Things to know about Kyoto
The Japanese spoken in Kyoto is a distinctive dialect, which may be a little difficult to understand if you have just started learning Japanese. While standard Japanese is universally understood, it is not uncommon for locals to reply in dialect even when spoken to in standard Japanese. If you don't understand, just politely ask the person to repeat what they say in standard Japanese (標準語 hyōjungo) and they will usually oblige. The Kyoto dialect is similar to the Osaka dialect, with a lot of shared regional vocabulary, but unlike the rough-sounding Osaka dialect, is typically regarded as being very elegant and gentle compared to standard Japanese.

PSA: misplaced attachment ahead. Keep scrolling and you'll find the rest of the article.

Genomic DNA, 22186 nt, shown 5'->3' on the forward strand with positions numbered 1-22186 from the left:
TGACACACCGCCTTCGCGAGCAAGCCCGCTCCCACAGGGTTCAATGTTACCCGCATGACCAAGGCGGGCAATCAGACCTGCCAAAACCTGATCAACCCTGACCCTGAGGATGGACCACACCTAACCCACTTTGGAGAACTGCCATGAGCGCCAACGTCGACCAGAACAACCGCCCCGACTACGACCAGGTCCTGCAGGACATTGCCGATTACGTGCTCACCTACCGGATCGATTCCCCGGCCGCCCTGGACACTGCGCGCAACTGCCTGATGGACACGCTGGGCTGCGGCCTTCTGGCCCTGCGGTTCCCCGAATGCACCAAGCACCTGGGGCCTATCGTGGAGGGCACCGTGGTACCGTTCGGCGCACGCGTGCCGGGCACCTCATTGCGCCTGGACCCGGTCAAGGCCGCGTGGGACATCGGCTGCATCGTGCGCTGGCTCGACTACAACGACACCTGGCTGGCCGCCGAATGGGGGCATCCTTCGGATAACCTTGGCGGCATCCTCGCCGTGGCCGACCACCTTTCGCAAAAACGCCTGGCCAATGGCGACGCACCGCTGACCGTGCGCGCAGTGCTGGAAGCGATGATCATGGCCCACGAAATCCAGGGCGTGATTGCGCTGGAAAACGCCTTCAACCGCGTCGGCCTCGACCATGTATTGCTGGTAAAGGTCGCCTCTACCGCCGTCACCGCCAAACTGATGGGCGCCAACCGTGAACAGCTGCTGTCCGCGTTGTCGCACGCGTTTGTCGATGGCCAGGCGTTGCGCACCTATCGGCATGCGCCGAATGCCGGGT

As Kyoto is a very touristic city, staff at most of the major hotels and tourist attractions have a functional command of English. Outside of that, English is generally rarely spoken. Other foreign languages such as Italian, French, Korean or Mandarin may be spoken by some staff at the main tourist attractions due to the large number of tourists speaking those languages.
Kyoto's city planners way back in 794 decided to copy the Chinese capital Chang'an (present-day Xi'an) and adopt a grid pattern, which persists to this day in the city core. West-east streets are numbered, with Ichijō-dōri (一条通, "First Street") up north and Jūjō-dōri (十条通, "Tenth Street") down south, but there is no obvious pattern to the names of north-south streets.
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